Do we at least now not need to think beyond blind allegiance to a colour of a political party but select good, honest men and women with integrity to exercise our sovereign legislative, executive and judicial powers to finally make policy-based decisions that will at least secure a better future for our children?

The question is not about a better quality of politician. The question is, who is willing to actually put themselves forward as political candidates and is there a pathway for them?

There are systematic problems (as there are all over the world) that hinder the development of “better” politicians. However, if we aren’t willing to get our hand dirty and get involved, then no amount of bedwetting and handwringing is going to make things better.

This is why movements like the Justice Democrats and Brand New Congress are so interesting and vital.

For all the talk about Macron, what he did has to be assessed in the context of the French political system. A more realistic option may be to transform parties from the inside out. The crucial question is how you can do this in systems like we have in Sri Lanka?

In Sri Lanka,the experience shows that no party follows any one procedure in the selection of candidates for elections at all levels. A study undertaken in respect of South Asia demonstrated that despite differences in procedures, parties in South Asia have some common features when it comes to candidate selection. Candidates are usually selected by consensus among the top leadership.

In most parties, the party chiefs have the final say, but they take decisions only after consultations with other party leaders at the relevant level. Today party alignments are unimportant and substantial de-alignment takes place during elections,and this could be attributed to the absence of strong constituency organisations with strong party loyalties and well demarcated party lines.

Therefore the organiser of the electorate – the candidate in waiting – or the MP of a given electoral division is the one who selects the candidates for the provincial or Pradeshiya Sabha elections. His nominees or recommendations are readily endorsed by the party leadershipand this,in effect, meant that all decisions are taken in consultation with the MP or the Organiser of the electorate.

The UK General Elections

From a campaigning perspective, this article was one of the better ones I read.

Crowd size at rallies does matter. One hesitates to endorse the Bill Mitchell model, but imprecise it is,  sheer numbers turning out for the candidate seems to be a reliable (if imprecise) indication of voter enthusiasm. This enthusiasm can be gleaned from elsewhere too – https://twitter.com/ell3ctric/status/874246543754264576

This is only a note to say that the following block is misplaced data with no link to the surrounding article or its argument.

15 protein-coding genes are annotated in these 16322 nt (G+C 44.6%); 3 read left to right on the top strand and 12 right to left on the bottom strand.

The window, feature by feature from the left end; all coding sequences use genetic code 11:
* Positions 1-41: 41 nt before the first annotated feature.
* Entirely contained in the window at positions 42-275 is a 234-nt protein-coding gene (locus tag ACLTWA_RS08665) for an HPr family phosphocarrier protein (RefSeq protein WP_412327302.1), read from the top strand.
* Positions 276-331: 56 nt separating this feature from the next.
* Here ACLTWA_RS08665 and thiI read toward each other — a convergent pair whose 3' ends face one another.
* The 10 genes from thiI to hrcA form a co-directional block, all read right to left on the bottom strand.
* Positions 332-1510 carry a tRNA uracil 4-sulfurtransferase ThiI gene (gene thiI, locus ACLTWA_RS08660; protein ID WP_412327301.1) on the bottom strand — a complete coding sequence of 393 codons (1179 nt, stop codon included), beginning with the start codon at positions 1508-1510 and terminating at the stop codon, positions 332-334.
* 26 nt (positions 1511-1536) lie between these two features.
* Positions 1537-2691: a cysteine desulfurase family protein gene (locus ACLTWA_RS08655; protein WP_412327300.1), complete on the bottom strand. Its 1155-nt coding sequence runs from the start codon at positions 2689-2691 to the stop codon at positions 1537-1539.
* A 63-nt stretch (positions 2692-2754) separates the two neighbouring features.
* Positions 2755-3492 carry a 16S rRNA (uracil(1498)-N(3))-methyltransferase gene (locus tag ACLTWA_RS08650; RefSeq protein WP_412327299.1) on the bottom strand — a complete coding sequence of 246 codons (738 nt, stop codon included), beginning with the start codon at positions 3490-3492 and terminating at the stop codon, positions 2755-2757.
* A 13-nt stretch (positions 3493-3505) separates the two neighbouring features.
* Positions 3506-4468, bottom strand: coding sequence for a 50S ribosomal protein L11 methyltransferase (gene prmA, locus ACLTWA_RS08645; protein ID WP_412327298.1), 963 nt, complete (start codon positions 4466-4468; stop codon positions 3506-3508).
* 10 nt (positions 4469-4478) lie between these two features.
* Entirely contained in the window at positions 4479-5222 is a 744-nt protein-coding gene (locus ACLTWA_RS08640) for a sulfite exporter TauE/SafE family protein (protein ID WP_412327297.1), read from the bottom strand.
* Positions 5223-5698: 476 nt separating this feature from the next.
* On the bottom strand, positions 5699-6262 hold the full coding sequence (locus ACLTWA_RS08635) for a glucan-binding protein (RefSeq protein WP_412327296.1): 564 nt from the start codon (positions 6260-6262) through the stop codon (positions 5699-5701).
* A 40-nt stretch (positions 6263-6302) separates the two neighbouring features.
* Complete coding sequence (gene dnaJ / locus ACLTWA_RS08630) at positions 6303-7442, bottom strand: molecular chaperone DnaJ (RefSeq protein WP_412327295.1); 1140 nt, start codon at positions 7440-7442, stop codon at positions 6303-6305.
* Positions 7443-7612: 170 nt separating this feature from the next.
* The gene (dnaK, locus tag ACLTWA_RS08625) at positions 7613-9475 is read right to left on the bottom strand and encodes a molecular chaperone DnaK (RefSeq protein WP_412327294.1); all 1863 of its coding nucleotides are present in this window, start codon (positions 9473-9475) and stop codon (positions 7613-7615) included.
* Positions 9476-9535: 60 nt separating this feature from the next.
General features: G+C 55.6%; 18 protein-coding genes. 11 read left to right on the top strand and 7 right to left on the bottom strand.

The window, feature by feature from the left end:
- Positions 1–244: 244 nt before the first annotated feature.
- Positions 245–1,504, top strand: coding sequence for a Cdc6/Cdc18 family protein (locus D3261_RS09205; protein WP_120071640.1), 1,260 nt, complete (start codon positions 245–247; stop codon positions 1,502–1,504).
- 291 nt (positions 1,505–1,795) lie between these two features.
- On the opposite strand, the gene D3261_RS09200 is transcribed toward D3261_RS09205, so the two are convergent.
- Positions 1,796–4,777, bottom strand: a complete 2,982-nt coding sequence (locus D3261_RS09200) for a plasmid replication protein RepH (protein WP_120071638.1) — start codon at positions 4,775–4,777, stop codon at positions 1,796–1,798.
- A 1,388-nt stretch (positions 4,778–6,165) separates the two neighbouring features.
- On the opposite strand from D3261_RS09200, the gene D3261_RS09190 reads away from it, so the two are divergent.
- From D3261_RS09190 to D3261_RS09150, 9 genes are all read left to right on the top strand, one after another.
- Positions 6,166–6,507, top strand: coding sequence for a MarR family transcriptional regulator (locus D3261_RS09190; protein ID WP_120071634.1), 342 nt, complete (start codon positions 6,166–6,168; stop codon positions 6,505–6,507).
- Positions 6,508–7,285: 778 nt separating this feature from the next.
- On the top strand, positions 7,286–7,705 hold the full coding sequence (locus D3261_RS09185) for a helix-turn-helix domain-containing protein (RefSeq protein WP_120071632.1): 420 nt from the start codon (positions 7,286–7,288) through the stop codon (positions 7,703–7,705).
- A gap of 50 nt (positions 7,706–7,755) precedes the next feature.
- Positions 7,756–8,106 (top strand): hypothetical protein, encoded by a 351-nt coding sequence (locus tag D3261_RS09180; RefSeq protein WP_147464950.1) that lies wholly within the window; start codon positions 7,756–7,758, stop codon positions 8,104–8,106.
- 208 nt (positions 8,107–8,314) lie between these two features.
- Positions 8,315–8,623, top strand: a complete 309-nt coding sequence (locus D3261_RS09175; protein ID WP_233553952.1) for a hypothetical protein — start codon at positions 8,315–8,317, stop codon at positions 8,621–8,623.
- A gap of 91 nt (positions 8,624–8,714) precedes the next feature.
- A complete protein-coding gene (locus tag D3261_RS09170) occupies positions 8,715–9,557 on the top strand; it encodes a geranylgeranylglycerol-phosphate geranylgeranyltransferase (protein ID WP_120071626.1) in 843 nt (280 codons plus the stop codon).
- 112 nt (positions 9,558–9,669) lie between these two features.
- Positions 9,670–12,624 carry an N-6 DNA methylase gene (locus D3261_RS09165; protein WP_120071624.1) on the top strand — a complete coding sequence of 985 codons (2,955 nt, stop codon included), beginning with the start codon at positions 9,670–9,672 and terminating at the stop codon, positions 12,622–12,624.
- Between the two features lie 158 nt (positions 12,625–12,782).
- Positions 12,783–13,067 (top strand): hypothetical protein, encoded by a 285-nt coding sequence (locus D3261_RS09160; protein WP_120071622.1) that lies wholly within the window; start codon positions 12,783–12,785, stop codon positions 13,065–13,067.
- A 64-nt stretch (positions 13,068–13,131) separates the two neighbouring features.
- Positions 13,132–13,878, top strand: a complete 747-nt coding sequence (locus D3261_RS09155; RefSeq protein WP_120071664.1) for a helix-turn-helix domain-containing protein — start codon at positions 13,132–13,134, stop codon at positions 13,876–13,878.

Finally, youth, youth, youth – the left owns them and if they turn out to vote, then that makes all the difference. This YouGov data is striking.

The education statistics are also very interesting. It’s in line with the US (for example), but given how far left Labour’s policies are (nationalisation!), has significant implications as to what is possible in terms of policy. It is also a clear indication that factors like income equality, public services, the financial crisis and paying for education are the dominant themes for younger voters. 

UK General Election – analysis of content #GE2017

A few observations to date:

You’re a flip-flopper! No, you are!!

the Lib Dems and Tories are using very similar graphics to draw attention to flip-flops by each other’s party leader. While this style of an image can be a useful tool, it wouldn’t surprise me to see the onset of a degree of audience fatigue.

Graphic designers are expensive!

The re-use of the same graphics across social media networks was obvious and I’m not overly enamoured with this practice. While I appreciate there may be resource constraints in term of developing content (and certainly some content can be duplicated), the peculiarities of each social network should be taken into account. In this example, the graphic may work on Facebook but is too wordy and complex for Twitter. I’d suggest an image of Theresa May’s initial statement about not needing an election would have sufficed, paired with a tweet about her flip-flopping or being untrustworthy.

Corbyn may be boring but…

I’ve found the Labour party’s content the most interesting and creative. A quick scroll through their tweets and Facebook page show a focus on their own leaders and policies and fewer attacks on their opponents. When they do attack, content like this is both amusing and effective on social media. Not only does it do a better job of making the same flip-flop point the Lib Dems were striving for, it also frames May as a second-rate Magaret Thatcher.